Too many developers have an unrealistic view of the relationship between the quality of their software and the time and cost of creating it. The received wisdom is that more reliable software takes longer to write.
A mountain of good industry data, however, paints a different picture. Far from costing more, in the vast majority of cases improving the reliability of our code would actually end up costing us less.
The counterintuitive causal mechanism for this strange effect has been known for several decades. The later we discover them, the more bugs cost to fix. A bug discovered by users in production can cost 100x more to fix than if it had been caught as soon as the programmer made the error.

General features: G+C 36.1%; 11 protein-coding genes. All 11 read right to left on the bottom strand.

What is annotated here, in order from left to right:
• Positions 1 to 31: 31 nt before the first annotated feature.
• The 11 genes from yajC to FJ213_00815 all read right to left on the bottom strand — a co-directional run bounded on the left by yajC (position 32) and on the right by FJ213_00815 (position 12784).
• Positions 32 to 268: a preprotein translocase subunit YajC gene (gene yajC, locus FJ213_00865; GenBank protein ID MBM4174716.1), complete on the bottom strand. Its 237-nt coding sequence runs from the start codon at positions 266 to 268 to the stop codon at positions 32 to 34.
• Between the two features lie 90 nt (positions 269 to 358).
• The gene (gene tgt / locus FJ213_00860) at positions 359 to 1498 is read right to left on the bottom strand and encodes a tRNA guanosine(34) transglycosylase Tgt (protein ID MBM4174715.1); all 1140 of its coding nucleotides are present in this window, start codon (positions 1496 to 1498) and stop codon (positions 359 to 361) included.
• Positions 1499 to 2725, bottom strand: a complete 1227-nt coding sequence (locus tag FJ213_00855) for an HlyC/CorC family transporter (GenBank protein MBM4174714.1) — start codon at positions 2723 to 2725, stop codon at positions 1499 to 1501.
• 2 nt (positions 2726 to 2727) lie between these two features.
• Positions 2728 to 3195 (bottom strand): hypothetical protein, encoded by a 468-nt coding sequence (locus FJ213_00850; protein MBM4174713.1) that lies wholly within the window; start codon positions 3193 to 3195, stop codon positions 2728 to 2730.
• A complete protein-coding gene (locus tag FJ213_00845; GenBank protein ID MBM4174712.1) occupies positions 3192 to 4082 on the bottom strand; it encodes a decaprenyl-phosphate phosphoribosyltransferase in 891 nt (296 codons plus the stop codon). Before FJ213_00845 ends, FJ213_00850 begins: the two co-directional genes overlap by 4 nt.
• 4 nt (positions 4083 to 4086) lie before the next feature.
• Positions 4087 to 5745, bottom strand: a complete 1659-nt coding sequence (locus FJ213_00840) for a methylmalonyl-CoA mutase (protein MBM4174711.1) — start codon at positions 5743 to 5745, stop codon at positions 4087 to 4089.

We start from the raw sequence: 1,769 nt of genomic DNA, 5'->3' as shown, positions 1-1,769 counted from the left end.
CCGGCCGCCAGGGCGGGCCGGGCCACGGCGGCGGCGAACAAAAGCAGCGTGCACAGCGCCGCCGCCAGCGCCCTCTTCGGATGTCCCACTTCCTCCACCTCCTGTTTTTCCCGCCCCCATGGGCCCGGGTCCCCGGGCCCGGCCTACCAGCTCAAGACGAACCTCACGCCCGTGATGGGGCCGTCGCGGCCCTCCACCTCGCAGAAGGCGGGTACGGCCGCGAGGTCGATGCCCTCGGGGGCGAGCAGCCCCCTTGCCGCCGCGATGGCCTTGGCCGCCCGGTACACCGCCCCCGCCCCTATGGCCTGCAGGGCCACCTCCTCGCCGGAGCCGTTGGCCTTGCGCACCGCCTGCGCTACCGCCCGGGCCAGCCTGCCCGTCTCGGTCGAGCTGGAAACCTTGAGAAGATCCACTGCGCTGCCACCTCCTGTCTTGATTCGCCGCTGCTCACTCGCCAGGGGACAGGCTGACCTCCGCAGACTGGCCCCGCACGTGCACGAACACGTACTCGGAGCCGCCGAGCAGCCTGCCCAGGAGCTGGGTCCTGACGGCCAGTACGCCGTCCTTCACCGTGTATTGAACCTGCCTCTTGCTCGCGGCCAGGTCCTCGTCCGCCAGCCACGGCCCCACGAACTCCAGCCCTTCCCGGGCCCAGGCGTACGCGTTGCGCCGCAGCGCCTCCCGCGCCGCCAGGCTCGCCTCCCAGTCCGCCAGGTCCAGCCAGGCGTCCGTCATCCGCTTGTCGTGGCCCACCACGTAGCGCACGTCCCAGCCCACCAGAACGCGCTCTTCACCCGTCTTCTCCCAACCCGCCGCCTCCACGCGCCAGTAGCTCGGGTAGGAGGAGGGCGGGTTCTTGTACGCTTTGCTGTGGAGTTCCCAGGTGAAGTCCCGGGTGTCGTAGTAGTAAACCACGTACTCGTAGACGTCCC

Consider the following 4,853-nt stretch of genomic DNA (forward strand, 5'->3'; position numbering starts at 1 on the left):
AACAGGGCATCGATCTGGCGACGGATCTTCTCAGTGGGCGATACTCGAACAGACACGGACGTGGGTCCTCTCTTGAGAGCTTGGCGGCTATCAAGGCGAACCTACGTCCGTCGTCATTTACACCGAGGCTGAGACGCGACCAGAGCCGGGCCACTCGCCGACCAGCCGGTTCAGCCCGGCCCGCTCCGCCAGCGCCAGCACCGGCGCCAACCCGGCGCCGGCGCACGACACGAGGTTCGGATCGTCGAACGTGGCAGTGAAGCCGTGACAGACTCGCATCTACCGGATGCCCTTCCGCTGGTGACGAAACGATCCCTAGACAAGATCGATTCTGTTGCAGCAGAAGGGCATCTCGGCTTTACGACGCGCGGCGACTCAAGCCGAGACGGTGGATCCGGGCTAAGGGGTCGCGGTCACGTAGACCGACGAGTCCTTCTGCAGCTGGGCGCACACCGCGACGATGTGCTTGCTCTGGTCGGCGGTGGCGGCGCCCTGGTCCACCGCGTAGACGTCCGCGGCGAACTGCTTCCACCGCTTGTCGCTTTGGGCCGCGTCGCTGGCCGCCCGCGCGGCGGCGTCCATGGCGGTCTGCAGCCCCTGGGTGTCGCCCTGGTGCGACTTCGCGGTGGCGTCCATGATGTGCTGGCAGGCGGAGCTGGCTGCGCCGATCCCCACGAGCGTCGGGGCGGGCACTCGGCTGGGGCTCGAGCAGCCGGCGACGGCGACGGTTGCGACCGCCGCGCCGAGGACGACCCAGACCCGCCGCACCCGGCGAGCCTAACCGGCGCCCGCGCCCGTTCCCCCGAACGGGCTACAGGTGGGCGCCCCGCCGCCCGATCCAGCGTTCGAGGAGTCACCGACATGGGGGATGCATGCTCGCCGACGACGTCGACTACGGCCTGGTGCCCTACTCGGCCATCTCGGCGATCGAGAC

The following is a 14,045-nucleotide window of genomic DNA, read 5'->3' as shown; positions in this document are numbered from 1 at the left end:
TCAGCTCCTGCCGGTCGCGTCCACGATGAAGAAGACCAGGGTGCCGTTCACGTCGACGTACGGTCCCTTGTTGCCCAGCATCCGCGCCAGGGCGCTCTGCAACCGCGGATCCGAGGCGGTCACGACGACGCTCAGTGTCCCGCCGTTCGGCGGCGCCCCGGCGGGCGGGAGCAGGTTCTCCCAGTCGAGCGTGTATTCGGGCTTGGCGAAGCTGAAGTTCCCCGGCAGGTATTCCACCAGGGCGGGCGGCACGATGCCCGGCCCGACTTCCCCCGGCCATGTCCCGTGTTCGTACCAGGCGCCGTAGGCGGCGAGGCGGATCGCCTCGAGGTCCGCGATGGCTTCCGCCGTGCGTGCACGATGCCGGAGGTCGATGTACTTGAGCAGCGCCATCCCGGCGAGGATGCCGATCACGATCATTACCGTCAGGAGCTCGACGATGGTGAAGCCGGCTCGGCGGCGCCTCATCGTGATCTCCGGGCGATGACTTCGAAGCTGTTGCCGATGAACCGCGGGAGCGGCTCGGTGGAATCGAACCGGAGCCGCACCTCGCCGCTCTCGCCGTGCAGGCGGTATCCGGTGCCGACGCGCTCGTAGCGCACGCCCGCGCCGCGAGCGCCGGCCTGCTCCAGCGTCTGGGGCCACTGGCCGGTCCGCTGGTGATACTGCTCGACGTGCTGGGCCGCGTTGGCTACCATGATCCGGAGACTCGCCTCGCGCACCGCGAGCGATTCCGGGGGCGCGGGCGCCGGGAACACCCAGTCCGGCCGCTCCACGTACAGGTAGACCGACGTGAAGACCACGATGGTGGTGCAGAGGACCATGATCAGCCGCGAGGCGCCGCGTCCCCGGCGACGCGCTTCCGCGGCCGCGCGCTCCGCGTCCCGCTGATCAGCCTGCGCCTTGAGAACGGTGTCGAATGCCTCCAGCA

The difference in cost of fixing bugs at later stages in development can be so large that, by taking more care to catch them sooner, we can actually end up going faster.
This is a strategy called defect prevention, and it has been hugely successful at not only helping teams to improve the reliability of their code, but also to save time and money delivering working software. It’s a win-win.
The net result is that better software usually costs less to create.
Source: TDD, Jason Gorman, http://www.codemanship.co.uk/tdd.html